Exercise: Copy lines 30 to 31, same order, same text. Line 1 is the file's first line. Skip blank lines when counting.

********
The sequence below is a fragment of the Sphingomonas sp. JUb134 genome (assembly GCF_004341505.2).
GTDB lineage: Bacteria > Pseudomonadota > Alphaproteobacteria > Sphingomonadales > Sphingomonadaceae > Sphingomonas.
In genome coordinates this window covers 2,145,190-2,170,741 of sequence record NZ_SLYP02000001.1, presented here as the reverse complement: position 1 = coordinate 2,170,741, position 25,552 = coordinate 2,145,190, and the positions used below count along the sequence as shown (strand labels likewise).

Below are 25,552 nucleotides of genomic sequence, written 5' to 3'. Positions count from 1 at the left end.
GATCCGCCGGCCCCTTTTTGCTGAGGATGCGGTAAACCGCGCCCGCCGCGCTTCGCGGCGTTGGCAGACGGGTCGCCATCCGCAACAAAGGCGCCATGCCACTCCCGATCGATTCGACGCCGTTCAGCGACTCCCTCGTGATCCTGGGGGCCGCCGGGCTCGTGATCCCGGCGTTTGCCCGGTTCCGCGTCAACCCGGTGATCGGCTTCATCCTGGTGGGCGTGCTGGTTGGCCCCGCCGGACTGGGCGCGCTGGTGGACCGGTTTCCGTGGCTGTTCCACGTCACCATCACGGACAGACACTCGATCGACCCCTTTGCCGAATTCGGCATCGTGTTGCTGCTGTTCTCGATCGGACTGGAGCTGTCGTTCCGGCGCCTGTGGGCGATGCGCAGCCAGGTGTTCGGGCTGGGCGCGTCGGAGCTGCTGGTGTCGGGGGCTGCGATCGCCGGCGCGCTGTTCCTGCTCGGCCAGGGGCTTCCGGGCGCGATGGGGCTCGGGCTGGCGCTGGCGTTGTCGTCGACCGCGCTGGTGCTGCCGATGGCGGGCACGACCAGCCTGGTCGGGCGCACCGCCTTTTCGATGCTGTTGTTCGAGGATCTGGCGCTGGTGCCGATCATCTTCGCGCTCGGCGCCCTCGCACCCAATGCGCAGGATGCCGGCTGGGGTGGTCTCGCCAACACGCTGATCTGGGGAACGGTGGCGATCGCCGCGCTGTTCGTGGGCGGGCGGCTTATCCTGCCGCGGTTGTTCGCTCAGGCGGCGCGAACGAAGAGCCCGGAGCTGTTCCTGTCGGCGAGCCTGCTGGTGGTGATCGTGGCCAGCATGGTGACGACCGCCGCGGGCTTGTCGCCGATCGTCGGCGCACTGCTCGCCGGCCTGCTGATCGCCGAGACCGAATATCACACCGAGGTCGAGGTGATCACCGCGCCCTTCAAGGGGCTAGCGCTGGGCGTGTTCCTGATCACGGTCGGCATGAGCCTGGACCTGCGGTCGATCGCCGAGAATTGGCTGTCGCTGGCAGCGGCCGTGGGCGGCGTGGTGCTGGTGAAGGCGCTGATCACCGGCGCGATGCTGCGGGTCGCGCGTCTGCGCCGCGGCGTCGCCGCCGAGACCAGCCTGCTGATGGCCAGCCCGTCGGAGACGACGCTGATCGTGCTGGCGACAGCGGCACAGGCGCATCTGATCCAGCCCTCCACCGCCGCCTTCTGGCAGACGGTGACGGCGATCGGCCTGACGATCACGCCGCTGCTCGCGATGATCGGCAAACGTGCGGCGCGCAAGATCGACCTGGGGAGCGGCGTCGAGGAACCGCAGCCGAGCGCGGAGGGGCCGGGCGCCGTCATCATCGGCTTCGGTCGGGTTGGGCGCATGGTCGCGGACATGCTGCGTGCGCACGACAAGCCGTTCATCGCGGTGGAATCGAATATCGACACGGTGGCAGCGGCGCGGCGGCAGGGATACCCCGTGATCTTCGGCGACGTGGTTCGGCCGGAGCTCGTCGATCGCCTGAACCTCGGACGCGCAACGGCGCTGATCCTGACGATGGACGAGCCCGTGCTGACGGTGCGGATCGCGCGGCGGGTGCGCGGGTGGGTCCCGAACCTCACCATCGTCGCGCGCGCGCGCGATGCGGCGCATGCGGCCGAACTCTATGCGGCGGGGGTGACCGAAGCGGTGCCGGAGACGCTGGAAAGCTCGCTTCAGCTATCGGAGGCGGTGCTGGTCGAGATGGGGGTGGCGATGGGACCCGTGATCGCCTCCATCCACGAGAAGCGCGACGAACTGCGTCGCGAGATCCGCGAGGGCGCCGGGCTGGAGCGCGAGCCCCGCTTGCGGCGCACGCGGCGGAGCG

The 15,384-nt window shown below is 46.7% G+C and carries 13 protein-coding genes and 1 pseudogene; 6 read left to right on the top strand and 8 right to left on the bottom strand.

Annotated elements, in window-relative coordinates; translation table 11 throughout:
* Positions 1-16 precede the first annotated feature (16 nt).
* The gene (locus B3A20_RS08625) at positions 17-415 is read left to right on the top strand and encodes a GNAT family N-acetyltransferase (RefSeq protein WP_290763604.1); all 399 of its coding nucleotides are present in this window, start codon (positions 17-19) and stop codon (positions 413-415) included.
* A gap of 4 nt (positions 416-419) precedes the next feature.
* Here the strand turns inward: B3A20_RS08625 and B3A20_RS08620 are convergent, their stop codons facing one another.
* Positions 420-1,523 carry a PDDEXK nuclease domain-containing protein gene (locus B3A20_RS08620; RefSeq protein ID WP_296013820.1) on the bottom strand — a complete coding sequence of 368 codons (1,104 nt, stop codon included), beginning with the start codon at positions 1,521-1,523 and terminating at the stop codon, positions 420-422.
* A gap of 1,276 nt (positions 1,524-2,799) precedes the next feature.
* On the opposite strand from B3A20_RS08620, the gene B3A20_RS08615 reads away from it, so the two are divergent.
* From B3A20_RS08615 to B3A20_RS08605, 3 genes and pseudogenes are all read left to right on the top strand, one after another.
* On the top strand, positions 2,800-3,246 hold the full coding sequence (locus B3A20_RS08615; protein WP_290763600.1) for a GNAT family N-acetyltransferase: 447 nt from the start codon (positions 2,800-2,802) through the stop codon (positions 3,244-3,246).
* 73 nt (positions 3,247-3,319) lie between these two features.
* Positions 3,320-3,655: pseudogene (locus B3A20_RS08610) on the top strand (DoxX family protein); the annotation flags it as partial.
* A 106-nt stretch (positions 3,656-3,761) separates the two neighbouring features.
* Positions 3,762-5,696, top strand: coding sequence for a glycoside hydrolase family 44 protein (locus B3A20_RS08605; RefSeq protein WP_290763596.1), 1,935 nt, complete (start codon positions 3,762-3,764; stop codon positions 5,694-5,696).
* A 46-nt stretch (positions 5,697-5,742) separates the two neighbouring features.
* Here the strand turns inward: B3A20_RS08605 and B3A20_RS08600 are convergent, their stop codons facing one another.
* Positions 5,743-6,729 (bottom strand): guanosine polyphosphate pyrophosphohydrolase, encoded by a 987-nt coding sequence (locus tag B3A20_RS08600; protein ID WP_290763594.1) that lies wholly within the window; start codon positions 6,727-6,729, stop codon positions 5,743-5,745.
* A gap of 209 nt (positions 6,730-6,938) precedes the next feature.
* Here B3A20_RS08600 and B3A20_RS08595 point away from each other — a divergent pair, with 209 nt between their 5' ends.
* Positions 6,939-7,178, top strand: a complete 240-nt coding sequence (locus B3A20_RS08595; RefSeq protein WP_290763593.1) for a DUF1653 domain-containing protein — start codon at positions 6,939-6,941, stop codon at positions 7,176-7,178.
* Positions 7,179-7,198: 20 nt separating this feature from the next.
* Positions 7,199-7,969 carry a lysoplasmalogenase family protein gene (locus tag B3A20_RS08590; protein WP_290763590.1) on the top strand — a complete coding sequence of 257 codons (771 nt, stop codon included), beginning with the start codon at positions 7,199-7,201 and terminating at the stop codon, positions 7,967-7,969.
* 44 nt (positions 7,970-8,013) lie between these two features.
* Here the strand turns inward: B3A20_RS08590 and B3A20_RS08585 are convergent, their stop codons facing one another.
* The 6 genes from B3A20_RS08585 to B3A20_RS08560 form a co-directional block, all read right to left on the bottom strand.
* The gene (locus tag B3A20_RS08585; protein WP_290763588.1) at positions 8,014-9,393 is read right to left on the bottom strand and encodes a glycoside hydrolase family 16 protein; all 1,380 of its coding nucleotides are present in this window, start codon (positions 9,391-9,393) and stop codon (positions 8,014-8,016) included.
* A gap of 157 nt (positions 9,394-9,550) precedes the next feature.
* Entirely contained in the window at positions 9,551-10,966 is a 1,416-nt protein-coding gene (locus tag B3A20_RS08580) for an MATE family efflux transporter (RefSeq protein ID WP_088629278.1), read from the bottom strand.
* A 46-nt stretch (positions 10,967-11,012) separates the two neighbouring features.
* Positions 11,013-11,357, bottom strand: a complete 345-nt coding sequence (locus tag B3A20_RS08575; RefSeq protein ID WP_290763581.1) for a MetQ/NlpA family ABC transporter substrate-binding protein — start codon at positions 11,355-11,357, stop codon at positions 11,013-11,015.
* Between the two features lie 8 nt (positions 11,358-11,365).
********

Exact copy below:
* Here the strand turns inward: B3A20_RS08590 and B3A20_RS08585 are convergent, their stop codons facing one another.
* The 6 genes from B3A20_RS08585 to B3A20_RS08560 form a co-directional block, all read right to left on the bottom strand.